Now you can plan your day ahead.

Award winner

Historic Dockyard Chatham was awarded a Gold Accolade from Visit England for 2019
Prior to heading outside, take a wander around the “Command of the Oceans” galleries in the Mast Houses and Mould Loft.
A cast-iron cannon at the entrance to the Command of the Oceans exhibition at the Historic Dockyard Chatham
Command of the Oceans

Here the story unravels how Chatham as a Royal Dockyard, played such a pivotal role to the Royal Navy.

Building wooden-hulled sail-powered warships for centuries.

You’ll discover tools and techniques in the trade of shipbuilding and even have a go yourselves.

Janis standing in front of the giant model of HMS Victory in the Command of the Oceans exhibition at the Historic Dockyard Chatham
Admiring the model of HMS Victory

You’ll pass by an amazing model of HMS Victory and believe me, it isn’t small; the detail is incredible.

Heading further through you’ll come to the centrepiece of the “Command of the Oceans”, and that’s the vast display of timbers once used on the HMS Namur. The Namur was launched from Chatham in 1756.

The display of the timbers of the 18th century HMS Namur discovered at the Historic Dockyard Chatham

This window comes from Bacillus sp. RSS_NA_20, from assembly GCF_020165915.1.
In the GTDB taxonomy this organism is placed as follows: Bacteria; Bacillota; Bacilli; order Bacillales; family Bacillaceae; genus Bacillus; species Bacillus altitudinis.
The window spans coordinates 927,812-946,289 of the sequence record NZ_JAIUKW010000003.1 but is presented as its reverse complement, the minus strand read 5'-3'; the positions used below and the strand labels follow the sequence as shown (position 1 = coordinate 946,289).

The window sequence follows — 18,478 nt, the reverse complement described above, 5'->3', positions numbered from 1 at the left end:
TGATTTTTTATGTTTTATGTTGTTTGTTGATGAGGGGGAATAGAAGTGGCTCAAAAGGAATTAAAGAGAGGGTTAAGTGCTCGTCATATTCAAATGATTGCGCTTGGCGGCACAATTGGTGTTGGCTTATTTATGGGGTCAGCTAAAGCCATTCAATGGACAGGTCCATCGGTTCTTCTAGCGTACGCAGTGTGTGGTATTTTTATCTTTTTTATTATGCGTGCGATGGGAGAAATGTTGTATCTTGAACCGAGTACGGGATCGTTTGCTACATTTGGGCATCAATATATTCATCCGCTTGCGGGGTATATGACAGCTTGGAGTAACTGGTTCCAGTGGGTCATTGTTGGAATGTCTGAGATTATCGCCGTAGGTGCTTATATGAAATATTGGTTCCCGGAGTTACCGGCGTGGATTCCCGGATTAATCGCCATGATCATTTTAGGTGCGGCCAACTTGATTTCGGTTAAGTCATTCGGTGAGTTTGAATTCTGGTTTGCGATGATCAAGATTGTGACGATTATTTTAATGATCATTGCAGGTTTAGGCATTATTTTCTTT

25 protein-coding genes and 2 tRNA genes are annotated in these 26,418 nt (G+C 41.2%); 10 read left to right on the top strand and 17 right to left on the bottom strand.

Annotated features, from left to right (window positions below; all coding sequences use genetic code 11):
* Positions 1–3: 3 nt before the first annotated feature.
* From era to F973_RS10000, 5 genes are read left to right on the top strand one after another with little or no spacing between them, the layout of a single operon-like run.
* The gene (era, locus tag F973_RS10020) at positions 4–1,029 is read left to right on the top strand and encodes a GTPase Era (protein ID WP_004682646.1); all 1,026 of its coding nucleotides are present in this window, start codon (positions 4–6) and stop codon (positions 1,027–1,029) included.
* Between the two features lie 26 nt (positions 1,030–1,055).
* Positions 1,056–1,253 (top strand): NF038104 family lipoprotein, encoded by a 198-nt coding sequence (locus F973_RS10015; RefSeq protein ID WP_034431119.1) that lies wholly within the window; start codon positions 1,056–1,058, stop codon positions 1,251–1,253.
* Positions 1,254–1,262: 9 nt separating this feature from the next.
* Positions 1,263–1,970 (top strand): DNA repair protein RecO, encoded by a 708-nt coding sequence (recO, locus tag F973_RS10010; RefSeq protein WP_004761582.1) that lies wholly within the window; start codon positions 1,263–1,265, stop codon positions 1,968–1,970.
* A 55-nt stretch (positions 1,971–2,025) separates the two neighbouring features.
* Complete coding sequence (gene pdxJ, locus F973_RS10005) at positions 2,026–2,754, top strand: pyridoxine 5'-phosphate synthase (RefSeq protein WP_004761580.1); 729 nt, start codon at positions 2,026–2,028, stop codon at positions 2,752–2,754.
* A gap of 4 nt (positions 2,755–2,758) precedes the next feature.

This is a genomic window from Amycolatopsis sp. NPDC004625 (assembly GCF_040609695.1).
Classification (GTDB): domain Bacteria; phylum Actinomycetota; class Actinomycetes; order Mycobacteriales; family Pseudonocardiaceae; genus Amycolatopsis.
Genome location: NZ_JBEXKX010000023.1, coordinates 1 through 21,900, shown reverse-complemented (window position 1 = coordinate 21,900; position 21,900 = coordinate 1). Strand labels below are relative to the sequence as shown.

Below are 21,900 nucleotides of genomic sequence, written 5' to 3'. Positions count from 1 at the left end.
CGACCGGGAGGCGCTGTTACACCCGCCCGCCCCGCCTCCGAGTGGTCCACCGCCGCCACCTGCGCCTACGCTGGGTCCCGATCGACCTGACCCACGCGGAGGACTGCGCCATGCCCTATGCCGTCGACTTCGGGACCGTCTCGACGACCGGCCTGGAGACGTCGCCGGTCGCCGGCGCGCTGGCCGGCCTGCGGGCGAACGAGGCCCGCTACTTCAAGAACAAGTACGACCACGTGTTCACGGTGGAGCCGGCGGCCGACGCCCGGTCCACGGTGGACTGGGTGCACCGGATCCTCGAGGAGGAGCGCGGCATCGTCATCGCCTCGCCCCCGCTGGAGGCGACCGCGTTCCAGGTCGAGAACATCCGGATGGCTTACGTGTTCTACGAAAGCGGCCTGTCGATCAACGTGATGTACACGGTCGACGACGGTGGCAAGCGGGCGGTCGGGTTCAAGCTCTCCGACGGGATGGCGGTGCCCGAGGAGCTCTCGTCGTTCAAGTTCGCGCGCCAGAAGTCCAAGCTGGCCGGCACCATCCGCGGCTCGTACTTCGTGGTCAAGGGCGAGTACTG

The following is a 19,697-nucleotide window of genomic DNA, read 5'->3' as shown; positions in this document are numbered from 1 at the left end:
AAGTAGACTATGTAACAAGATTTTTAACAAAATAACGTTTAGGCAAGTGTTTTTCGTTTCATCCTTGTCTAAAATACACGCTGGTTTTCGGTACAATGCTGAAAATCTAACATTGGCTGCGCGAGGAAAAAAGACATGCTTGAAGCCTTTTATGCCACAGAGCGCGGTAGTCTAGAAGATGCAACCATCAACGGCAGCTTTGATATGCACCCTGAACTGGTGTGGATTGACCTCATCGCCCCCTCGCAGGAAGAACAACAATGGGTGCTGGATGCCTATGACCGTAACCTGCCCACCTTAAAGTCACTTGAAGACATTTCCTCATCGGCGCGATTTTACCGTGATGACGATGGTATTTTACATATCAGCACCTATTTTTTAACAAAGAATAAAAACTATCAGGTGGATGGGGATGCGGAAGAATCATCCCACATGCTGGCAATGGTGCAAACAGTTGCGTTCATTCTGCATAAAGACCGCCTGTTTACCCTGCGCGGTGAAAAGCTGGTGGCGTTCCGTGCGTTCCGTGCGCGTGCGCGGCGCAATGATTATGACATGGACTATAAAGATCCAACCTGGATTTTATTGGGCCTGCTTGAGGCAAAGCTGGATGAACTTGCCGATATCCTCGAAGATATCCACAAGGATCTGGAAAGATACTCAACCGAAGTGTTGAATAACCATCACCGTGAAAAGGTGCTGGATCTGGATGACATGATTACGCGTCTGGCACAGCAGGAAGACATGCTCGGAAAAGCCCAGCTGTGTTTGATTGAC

The timbers of the Namur - laid out
These timbers were actually found at Chatham Dockyard under the old Wheelwrights’ workshop and identified as HMS Namur in 2003.
A close-up view of the dried out timers of the 18th century HMS Namur at the Historic Dockyard Chatham
Close-up timbers of the Namur

Did you know?

That Chatham Dockyard has hit the Silver Screen on a few occasions, from Les Misérables to Sherlock Holmes.  Find out more here
Now heading over to the Ropery, this was the place I was really looking forward to seeing. We visited Chatham Dockyard back in 2001, and I remember the incredible rope making warehouse with its ¼ mile long ‘rope-walk’.
The exterior of the brick-built Ropery at Chatham Dockyard
The Ropery

The original wooden rope house was built in 1618 when the dockyard was first established, the current brick buildings date from 1729 to 1812.

In 1778 King George III visited and was persuaded that the wooden buildings needed replacing, and indeed it was in his best interest to do so, as it was a Royal Dockyard after all.

The view along the quarter-mile rope run inside the ropery at Chatham Dockyard
Inside the Ropery